Mormon's Codex: An Ancient American Book [NOOK Book]

Overview

Leading scholar and author John L. Sorenson brilliantly synthesizes in this volume his work from 60 years of academic study of ancient Mesoamerica and its relationship to the Book of Mormon.

Here Sorenson reveals that the Book of Mormon exhibits what one would expect of a historical document produced in the context of ancient Mesoamerican civilization. He also shows that scholars’ discoveries about Mesoamerica and the contents of the Nephite record are clearly related. Indeed, ...

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Mormon's Codex: An Ancient American Book

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Overview

Leading scholar and author John L. Sorenson brilliantly synthesizes in this volume his work from 60 years of academic study of ancient Mesoamerica and its relationship to the Book of Mormon.

Here Sorenson reveals that the Book of Mormon exhibits what one would expect of a historical document produced in the context of ancient Mesoamerican civilization. He also shows that scholars’ discoveries about Mesoamerica and the contents of the Nephite record are clearly related. Indeed, Sorenson lists more than 400 points where the Book of Mormon text corresponds to characteristic Mesoamerican situations, statements, allusions, and history.

Are we to simply suppose that mere coincidence can account for similarities of this magnitude? The parallels are too striking and too sweeping to answer in the affirmative. Even the greatest savant of the early 19th century—let alone a marginally literate frontier farm boy—could not possibly have produced a volume as rich in Mesoamericana as the Book of Mormon.

The only format in which a record such as the Book of Mormon could have been preserved is that of a native Mesoamerican book, referred to by scholars as a codex. According to the record itself, the text was compiled by a man named Mormon, who lived in the Mesoamerican isthmus area in the late fourth century. Mormon passed the record to his son Moroni, who survived him by more than 35 years and made modest additions to the text.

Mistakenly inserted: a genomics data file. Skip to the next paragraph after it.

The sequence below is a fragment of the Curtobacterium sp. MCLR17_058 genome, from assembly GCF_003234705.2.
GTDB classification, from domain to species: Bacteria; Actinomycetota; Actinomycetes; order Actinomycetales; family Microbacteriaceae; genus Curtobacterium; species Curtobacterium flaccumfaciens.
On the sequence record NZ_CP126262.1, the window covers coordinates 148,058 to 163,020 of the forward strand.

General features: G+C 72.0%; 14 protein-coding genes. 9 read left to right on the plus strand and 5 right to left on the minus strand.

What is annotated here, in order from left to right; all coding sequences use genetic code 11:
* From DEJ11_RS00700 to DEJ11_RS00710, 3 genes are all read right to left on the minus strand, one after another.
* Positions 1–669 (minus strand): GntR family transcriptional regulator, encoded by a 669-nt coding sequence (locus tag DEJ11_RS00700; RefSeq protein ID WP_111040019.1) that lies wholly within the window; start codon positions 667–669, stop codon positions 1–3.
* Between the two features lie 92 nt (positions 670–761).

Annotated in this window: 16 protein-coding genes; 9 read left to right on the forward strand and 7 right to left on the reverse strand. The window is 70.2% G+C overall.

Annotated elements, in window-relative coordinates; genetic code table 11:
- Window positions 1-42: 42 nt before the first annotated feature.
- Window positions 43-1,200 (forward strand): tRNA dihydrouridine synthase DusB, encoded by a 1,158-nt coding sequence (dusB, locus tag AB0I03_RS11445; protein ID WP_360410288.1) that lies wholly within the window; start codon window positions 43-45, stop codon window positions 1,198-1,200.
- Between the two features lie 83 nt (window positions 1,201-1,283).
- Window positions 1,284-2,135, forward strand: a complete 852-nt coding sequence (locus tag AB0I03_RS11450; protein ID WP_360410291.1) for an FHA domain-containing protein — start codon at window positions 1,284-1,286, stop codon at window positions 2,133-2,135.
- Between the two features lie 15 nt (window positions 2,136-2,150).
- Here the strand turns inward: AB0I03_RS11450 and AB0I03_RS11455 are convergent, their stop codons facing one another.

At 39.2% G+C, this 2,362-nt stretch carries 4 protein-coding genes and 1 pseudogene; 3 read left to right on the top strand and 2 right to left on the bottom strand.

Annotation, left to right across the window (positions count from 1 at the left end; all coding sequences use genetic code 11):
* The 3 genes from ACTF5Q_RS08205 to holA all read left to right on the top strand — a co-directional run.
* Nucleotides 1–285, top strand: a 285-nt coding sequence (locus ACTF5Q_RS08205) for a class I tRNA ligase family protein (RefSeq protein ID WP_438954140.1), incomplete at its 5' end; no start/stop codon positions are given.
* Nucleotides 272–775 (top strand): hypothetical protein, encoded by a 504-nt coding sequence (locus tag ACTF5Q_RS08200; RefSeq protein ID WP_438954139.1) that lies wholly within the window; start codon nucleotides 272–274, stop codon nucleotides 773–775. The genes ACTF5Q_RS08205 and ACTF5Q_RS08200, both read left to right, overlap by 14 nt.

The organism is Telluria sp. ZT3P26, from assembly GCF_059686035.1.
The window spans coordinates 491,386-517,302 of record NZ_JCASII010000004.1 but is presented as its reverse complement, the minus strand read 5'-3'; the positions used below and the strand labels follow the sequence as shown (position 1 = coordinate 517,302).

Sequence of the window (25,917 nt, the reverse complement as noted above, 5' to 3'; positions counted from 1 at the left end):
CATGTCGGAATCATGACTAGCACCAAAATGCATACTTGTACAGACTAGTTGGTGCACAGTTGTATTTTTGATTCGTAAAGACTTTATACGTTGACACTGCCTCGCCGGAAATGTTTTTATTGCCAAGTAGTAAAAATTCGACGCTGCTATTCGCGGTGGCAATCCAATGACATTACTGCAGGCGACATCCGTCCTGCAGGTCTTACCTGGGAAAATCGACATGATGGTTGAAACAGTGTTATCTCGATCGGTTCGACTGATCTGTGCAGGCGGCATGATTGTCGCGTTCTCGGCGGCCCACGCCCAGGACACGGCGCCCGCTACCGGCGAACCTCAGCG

A significant contribution to the fields of Book of Mormon studies and Mesoamerican studies, Mormon’s Codex is John Sorenson’s magnum opus. It contains copious explanatory material, extensive footnotes, over 1,300 bibliographical references, illustrations, an appendix, and detailed maps. This long-awaited volume will appeal to informed general readers, archaeologists, and scholars alike

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Product Details

  • ISBN-13: 9781609077297
  • Publisher: Deseret Book Company
  • Publication date: 8/5/2013
  • Sold by: Barnes & Noble
  • Format: eBook
  • Sales rank: 488,513
  • File size: 9 MB

Meet the Author

John L. Sorenson has been intrigued by applying scholarly methods to Book of Mormon studies ever since 1949, when he finished a mission to New Zealand and the Cook Islands and enrolled in the new archaeology program at Brigham Young University. Years of advanced training in archaeology and anthropology (MA, BYU; PhD, UCLA) coupled with experience as a “dirt” archaeologist in Mexico, as chair of BYU’s anthropology department, and as an active Mesoamerican researcher uniquely prepared him for what has proved to be a lifelong project: investigating little-known aspects of the cultures of Book of Mormon peoples. In his scholarly career, Sorenson has written more than 200 books and articles, among them An Ancient American Setting for the Book of Mormon (Deseret Book and FARMS, 1985), a landmark study that matches empirical data from scientific research with hundreds of geographical, historical, and cultural details gleaned from the Book of Mormon narrative. His research and publications in this area continue to flesh out a coherent, plausible model whose text-based criteria cannot be ignored when seeking to place the peoples and events of the Book of Mormon within a real-world setting. Sorenson was closely involved with the Foundation for Ancient Research and Mormon Studies (FARMS) for 28 years, including 5 years as editor of the Journal of Book of Mormon Studies. Earlier he worked as an applied anthropologist, as director of social sciences for General Research Corporation in Santa Barbara, California, and as founder and president of Bonneville Research Corporation in Provo. His legacy at BYU includes the introduction of anthropology into the university curriculum. In his so-called retirement years, he has vigorously pursued the interests that first captivated him: the cultures of Book of Mormon peoples, ancient Mesoamerican civilization, and social dimensions of Mormonism.
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